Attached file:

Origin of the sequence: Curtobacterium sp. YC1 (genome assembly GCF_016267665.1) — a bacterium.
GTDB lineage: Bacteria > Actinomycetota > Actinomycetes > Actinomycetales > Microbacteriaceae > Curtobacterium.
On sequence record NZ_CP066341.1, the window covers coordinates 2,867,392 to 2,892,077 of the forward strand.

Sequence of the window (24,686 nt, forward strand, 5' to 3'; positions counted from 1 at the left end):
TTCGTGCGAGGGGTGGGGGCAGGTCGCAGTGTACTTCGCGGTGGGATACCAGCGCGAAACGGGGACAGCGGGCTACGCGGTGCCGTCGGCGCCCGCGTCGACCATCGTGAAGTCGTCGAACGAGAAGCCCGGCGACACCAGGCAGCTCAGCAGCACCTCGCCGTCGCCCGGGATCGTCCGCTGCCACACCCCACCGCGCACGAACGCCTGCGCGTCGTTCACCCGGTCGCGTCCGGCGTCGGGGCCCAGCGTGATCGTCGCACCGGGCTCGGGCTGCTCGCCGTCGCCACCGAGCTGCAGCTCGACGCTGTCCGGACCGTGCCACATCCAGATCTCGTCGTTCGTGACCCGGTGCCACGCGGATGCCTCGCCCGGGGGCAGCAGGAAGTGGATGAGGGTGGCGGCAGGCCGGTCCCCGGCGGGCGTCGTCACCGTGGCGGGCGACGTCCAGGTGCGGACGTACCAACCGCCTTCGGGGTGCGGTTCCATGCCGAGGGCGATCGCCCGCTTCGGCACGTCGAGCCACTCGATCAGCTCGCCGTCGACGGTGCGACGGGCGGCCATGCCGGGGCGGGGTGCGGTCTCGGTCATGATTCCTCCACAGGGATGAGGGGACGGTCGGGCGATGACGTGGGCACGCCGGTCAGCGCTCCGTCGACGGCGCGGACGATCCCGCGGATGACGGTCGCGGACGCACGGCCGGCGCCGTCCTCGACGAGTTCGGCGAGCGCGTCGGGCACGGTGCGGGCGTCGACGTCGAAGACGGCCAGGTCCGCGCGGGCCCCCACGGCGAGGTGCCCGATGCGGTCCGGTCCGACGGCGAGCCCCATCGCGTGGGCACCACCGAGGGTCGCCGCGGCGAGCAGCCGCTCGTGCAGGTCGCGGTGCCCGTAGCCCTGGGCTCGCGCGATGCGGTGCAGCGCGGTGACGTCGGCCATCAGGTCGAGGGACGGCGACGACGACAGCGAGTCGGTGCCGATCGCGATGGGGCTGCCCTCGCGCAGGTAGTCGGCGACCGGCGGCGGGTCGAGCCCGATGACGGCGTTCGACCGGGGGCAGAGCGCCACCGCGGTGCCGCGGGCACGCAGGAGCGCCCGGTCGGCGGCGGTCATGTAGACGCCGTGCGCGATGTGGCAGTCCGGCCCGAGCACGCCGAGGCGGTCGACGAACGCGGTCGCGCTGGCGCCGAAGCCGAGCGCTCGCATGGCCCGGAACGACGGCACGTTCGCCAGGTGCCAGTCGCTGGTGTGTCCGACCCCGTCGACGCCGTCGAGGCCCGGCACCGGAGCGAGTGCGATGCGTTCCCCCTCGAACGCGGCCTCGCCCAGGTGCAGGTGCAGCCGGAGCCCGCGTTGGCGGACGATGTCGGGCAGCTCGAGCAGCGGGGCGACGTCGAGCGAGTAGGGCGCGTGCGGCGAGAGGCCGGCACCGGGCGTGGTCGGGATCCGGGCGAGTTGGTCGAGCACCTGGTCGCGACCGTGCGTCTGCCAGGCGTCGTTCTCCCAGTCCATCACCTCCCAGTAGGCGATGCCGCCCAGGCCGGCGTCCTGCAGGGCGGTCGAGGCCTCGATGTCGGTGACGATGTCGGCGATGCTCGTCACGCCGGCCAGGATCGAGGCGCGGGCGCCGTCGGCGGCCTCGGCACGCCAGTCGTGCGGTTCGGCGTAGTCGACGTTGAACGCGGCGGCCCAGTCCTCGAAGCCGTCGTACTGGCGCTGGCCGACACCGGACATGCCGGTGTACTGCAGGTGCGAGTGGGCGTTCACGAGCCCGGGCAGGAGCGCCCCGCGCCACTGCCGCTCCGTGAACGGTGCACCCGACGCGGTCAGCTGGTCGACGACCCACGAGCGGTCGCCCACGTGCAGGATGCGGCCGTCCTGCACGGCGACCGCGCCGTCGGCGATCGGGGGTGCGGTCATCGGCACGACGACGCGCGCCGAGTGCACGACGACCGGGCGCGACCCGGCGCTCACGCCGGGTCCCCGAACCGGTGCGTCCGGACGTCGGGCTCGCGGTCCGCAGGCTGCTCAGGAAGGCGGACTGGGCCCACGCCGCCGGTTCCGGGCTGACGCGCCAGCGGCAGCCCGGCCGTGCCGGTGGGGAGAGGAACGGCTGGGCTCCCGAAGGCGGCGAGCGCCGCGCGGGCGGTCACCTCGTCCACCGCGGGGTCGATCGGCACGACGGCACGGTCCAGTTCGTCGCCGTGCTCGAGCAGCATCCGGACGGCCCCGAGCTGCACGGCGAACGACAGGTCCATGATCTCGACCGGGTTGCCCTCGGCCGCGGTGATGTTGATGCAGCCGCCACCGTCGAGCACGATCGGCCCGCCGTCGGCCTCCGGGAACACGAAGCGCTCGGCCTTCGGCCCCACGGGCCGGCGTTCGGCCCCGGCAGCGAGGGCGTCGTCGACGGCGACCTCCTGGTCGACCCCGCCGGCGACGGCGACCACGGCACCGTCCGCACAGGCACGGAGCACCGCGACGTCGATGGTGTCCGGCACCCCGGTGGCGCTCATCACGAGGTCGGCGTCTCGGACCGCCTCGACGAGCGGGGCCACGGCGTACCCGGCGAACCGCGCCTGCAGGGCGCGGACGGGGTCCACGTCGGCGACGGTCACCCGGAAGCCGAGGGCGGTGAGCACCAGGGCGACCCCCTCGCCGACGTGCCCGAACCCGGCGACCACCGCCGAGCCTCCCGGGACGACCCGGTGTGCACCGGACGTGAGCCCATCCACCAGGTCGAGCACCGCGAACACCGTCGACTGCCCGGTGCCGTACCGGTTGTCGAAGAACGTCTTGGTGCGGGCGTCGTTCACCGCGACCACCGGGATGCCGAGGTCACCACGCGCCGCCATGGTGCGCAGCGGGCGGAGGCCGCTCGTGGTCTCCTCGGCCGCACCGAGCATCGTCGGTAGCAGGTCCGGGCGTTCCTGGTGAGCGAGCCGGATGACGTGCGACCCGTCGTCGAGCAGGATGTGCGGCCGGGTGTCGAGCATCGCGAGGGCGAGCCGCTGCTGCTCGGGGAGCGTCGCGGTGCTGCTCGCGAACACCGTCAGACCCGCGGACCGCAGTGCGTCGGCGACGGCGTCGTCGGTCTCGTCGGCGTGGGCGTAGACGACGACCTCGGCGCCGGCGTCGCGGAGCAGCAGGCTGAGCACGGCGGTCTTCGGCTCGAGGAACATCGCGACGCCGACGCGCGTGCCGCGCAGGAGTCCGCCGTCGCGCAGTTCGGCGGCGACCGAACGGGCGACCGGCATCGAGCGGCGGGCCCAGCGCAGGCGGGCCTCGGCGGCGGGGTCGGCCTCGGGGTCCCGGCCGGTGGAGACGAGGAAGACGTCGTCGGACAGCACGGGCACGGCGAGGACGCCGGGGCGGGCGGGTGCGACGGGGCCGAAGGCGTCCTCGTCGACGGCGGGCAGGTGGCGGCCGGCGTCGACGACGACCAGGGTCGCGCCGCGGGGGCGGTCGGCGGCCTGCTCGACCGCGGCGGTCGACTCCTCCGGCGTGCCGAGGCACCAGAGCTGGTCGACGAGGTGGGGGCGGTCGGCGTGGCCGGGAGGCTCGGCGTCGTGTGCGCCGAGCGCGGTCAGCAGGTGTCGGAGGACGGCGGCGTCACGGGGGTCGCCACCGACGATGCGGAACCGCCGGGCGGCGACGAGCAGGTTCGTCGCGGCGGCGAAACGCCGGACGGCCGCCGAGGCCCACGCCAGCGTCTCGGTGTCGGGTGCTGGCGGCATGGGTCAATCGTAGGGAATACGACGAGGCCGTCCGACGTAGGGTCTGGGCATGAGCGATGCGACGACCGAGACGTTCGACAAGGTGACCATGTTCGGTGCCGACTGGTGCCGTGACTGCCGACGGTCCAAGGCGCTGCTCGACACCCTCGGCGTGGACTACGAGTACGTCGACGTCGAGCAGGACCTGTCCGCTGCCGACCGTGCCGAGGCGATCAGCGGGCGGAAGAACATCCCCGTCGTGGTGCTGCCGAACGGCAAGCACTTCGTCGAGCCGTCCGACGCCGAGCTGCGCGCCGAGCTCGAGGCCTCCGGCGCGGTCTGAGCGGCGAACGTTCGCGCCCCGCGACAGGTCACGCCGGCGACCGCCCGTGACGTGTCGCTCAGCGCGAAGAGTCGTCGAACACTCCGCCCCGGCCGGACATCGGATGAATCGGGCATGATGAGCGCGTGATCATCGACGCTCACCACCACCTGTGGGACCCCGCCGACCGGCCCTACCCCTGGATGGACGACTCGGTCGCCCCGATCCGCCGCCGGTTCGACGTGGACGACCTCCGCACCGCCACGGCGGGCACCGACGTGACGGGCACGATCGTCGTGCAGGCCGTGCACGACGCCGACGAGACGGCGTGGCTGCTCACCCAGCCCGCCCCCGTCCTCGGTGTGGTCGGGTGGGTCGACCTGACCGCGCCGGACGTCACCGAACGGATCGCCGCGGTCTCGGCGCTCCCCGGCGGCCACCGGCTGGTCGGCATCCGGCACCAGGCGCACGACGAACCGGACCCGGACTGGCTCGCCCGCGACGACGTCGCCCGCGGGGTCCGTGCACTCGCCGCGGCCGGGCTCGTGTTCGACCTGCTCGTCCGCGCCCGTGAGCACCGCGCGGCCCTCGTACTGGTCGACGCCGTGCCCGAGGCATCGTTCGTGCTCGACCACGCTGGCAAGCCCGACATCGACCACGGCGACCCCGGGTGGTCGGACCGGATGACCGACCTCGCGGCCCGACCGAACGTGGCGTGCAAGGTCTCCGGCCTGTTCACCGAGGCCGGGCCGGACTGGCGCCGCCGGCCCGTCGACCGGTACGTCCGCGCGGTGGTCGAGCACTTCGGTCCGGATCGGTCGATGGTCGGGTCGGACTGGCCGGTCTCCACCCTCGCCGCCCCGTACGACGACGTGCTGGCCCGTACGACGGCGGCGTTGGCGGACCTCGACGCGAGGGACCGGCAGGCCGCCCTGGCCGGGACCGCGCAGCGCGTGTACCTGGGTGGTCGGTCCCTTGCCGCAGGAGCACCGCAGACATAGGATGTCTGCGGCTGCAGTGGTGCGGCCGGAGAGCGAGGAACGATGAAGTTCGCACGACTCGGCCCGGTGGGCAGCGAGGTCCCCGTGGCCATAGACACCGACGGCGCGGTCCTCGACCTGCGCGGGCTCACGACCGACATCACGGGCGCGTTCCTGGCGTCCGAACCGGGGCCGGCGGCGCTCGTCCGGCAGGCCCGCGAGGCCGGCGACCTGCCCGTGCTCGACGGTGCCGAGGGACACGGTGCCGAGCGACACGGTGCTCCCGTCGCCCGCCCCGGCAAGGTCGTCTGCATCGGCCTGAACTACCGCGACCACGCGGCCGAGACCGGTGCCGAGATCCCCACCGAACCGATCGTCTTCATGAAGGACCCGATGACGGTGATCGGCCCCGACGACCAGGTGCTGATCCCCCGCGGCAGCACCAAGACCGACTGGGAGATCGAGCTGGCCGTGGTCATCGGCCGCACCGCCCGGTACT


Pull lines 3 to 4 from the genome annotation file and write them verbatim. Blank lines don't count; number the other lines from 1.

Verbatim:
On sequence record NZ_CP066341.1, the window covers coordinates 2,867,392 to 2,892,077 of the forward strand.

Sequence of the window (24,686 nt, forward strand, 5' to 3'; positions counted from 1 at the left end):